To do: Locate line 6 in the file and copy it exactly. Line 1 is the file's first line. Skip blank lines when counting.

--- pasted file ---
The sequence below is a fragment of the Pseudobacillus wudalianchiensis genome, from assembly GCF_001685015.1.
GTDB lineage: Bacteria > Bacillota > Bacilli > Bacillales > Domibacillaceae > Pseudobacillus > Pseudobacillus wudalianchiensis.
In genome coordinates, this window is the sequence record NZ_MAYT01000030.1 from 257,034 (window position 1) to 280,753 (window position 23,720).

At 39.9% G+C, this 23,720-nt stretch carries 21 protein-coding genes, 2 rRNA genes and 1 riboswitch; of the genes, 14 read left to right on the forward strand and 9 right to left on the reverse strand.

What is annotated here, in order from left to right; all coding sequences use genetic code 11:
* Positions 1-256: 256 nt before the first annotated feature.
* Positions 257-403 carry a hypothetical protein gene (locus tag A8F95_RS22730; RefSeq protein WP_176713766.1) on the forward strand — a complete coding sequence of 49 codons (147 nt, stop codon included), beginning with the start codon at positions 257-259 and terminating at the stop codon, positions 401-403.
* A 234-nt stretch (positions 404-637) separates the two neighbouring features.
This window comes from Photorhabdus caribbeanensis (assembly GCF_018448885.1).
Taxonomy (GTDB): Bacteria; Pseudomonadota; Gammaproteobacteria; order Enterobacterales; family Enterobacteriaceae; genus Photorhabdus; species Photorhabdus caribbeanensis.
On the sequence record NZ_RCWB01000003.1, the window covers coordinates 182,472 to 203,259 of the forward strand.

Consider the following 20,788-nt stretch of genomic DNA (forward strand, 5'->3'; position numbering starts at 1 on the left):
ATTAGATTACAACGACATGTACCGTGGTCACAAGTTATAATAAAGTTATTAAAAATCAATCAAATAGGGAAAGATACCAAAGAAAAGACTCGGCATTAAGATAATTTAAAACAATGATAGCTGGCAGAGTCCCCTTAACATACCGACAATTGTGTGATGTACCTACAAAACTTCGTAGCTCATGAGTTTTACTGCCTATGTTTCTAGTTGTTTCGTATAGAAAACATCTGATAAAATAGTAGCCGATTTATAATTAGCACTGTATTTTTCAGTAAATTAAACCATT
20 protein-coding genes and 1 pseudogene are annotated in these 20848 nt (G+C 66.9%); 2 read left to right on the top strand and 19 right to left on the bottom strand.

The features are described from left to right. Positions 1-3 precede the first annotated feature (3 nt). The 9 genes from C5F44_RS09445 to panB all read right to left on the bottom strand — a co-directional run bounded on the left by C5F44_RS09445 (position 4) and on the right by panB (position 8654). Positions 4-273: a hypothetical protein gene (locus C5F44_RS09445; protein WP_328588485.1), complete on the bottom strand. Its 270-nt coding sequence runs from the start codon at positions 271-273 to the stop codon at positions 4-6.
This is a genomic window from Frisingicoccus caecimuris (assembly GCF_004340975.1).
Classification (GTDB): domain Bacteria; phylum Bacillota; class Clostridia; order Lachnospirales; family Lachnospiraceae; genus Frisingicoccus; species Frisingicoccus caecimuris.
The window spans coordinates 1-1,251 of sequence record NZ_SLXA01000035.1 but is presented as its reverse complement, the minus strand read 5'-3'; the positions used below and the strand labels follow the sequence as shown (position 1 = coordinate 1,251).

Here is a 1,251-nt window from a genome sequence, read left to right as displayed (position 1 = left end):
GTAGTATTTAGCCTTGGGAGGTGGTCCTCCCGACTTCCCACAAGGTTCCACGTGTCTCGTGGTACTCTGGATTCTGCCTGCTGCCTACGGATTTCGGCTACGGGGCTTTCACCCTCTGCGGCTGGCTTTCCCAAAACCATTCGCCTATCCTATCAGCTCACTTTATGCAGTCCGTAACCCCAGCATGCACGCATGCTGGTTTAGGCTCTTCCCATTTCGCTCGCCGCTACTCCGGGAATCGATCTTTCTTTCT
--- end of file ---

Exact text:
* Positions 1-256: 256 nt before the first annotated feature.